A parabolic antenna is an antenna that uses a parabolic reflector, a curved surface with the cross-sectional shape of a parabola, to direct the radio waves. The most common form is shaped like a dish and is popularly called a dish antenna or parabolic dish. The main advantage of a parabolic antenna is that it has high directivity. It functions similarly to a searchlight or flashlight reflector to direct the radio waves in a narrow beam, or receive radio waves from one particular direction only. Parabolic antennas have some of the highest gains, that is, they can produce the narrowest beamwidths, of any antenna type. In order to achieve narrow beamwidths, the parabolic reflector must be much larger than the wavelength of the radio waves used, so parabolic antennas are used in the high frequency part of the radio spectrum, at UHF and microwave (SHF) frequencies, at which the wavelengths are small enough that conveniently-sized reflectors can be used.
Parabolic antennas are used as high-gain antennas for point-to-point communications, in applications such as microwave relay links that carry telephone and television signals between nearby cities, wireless WAN/LAN links for data communications, satellite communications and spacecraft communication antennas. They are also used in radio telescopes.
The other large use of parabolic antennas is for radar antennas, in which there is a need to transmit a narrow beam of radio waves to locate objects like ships, airplanes, and guided missiles. With the advent of home satellite television receivers, parabolic antennas have become a common feature of the landscapes of modern countries.
The parabolic antenna was invented by German physicist Heinrich Hertz during his discovery of radio waves in 1887. He used cylindrical parabolic reflectors with spark-excited dipole antennas at their focus for both transmitting and receiving during his historic experiments.
The operating principle of a parabolic antenna is that a point source of radio waves at the focal point in front of a paraboloidal reflector of conductive material will be reflected into a collimated plane wave beam along the axis of the reflector. Conversely, an incoming plane wave parallel to the axis will be focused to a point at the focal point.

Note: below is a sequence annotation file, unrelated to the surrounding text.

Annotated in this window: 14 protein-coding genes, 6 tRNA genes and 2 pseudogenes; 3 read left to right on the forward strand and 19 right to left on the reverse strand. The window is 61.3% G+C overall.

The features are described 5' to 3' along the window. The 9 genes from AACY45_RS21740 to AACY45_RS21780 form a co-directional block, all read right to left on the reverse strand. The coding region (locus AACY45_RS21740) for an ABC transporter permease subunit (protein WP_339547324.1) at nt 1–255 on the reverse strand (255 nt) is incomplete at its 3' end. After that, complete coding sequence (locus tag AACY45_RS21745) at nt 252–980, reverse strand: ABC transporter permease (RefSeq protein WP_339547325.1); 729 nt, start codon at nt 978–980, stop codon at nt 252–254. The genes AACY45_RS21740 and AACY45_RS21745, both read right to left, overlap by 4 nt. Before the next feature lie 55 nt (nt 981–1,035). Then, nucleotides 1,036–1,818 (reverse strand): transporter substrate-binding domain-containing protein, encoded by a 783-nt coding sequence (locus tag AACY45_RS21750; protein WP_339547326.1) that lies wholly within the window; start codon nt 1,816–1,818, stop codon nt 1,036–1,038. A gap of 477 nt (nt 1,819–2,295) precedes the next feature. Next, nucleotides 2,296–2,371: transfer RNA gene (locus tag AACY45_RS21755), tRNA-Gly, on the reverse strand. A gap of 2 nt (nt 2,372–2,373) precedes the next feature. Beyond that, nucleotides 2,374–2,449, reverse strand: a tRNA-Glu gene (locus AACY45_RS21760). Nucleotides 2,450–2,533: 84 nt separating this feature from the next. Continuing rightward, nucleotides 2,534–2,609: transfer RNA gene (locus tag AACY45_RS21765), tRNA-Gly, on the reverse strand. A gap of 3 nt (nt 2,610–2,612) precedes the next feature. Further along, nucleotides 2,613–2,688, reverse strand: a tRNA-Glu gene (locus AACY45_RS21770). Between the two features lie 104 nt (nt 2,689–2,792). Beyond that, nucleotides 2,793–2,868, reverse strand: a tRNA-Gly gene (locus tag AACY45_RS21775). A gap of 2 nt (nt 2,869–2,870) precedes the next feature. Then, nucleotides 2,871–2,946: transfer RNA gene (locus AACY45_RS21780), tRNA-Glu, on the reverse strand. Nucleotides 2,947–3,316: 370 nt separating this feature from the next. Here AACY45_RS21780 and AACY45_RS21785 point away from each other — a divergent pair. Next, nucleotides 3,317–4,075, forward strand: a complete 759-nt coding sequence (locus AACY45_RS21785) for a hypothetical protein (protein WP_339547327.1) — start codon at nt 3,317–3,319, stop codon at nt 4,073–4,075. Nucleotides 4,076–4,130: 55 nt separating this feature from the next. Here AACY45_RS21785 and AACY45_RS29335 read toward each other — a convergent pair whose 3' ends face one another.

A typical parabolic antenna consists of a metal parabolic reflector with a small feed antenna suspended in front of the reflector at its focus, pointed back toward the reflector. The reflector is a metallic surface formed into a paraboloid of revolution and usually truncated in a circular rim that forms the diameter of the antenna. In a transmitting antenna, radio frequency current from a transmitter is supplied through a transmission line cable to the feed antenna, which converts it into radio waves. The radio waves are emitted back toward the dish by the feed antenna and reflect off the dish into a parallel beam. In a receiving antenna the incoming radio waves bounce off the dish and are focused to a point at the feed antenna, which converts them to electric currents which travel through a transmission line to the radio receiver.
Wire grid-type parabolic antenna used for MMDS data link at a frequency of 2.5-2.7 GHz. It is fed by a vertical dipole under the small aluminum reflector on the boom. It radiates vertically polarized microwaves.
The reflector can be of sheet metal, metal screen, or wire grill construction, and it can be either a circular "dish" or various other shapes to create different beam shapes. A metal screen reflects radio waves as well as a solid metal surface as long as the holes are smaller than one-tenth of a wavelength, so screen reflectors are often used to reduce weight and wind loads on the dish. To achieve the maximum gain, it is necessary that the shape of the dish be accurate within a small fraction of a wavelength, to ensure the waves from different parts of the antenna arrive at the focus in phase. Large dishes often require a supporting truss structure behind them to provide the required stiffness.
A reflector made of a grill of parallel wires or bars oriented in one direction acts as a polarizing filter as well as a reflector. It only reflects linearly polarized radio waves, with the electric field parallel to the grill elements. This type is often used in radar antennas. Combined with a linearly polarized feed horn, it helps filter out noise in the receiver and reduces false returns.